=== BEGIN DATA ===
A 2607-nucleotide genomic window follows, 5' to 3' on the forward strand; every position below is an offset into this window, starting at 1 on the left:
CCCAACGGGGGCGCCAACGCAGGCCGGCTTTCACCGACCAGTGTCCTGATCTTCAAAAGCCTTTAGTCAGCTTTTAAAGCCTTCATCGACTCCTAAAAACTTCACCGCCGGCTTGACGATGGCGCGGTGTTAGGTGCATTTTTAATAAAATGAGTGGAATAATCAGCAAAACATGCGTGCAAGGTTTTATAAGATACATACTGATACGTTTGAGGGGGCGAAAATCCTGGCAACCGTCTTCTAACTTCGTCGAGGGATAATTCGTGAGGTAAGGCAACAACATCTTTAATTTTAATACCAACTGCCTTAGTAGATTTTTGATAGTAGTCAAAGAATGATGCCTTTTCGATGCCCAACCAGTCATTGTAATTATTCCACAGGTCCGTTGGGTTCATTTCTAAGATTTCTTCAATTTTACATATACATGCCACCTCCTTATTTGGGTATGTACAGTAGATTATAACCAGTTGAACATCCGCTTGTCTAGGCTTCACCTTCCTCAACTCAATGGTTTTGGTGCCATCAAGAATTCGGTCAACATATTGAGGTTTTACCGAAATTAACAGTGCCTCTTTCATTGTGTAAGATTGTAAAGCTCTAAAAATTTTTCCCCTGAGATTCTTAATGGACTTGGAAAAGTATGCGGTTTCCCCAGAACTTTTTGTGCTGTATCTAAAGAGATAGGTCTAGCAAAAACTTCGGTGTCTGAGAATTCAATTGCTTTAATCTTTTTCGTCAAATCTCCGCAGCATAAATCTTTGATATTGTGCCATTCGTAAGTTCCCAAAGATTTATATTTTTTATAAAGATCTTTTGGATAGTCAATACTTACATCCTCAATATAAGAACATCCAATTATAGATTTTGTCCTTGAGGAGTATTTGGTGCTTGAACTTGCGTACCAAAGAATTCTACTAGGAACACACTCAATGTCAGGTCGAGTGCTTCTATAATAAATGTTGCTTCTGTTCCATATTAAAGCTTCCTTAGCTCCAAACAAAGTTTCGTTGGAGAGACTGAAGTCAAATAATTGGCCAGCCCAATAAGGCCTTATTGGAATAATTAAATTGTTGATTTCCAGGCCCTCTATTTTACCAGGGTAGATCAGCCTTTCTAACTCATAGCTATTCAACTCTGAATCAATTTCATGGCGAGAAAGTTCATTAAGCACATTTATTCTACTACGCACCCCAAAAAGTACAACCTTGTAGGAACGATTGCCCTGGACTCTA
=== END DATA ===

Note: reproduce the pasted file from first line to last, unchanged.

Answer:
A 2607-nucleotide genomic window follows, 5' to 3' on the forward strand; every position below is an offset into this window, starting at 1 on the left:
CCCAACGGGGGCGCCAACGCAGGCCGGCTTTCACCGACCAGTGTCCTGATCTTCAAAAGCCTTTAGTCAGCTTTTAAAGCCTTCATCGACTCCTAAAAACTTCACCGCCGGCTTGACGATGGCGCGGTGTTAGGTGCATTTTTAATAAAATGAGTGGAATAATCAGCAAAACATGCGTGCAAGGTTTTATAAGATACATACTGATACGTTTGAGGGGGCGAAAATCCTGGCAACCGTCTTCTAACTTCGTCGAGGGATAATTCGTGAGGTAAGGCAACAACATCTTTAATTTTAATACCAACTGCCTTAGTAGATTTTTGATAGTAGTCAAAGAATGATGCCTTTTCGATGCCCAACCAGTCATTGTAATTATTCCACAGGTCCGTTGGGTTCATTTCTAAGATTTCTTCAATTTTACATATACATGCCACCTCCTTATTTGGGTATGTACAGTAGATTATAACCAGTTGAACATCCGCTTGTCTAGGCTTCACCTTCCTCAACTCAATGGTTTTGGTGCCATCAAGAATTCGGTCAACATATTGAGGTTTTACCGAAATTAACAGTGCCTCTTTCATTGTGTAAGATTGTAAAGCTCTAAAAATTTTTCCCCTGAGATTCTTAATGGACTTGGAAAAGTATGCGGTTTCCCCAGAACTTTTTGTGCTGTATCTAAAGAGATAGGTCTAGCAAAAACTTCGGTGTCTGAGAATTCAATTGCTTTAATCTTTTTCGTCAAATCTCCGCAGCATAAATCTTTGATATTGTGCCATTCGTAAGTTCCCAAAGATTTATATTTTTTATAAAGATCTTTTGGATAGTCAATACTTACATCCTCAATATAAGAACATCCAATTATAGATTTTGTCCTTGAGGAGTATTTGGTGCTTGAACTTGCGTACCAAAGAATTCTACTAGGAACACACTCAATGTCAGGTCGAGTGCTTCTATAATAAATGTTGCTTCTGTTCCATATTAAAGCTTCCTTAGCTCCAAACAAAGTTTCGTTGGAGAGACTGAAGTCAAATAATTGGCCAGCCCAATAAGGCCTTATTGGAATAATTAAATTGTTGATTTCCAGGCCCTCTATTTTACCAGGGTAGATCAGCCTTTCTAACTCATAGCTATTCAACTCTGAATCAATTTCATGGCGAGAAAGTTCATTAAGCACATTTATTCTACTACGCACCCCAAAAAGTACAACCTTGTAGGAACGATTGCCCTGGACTCTA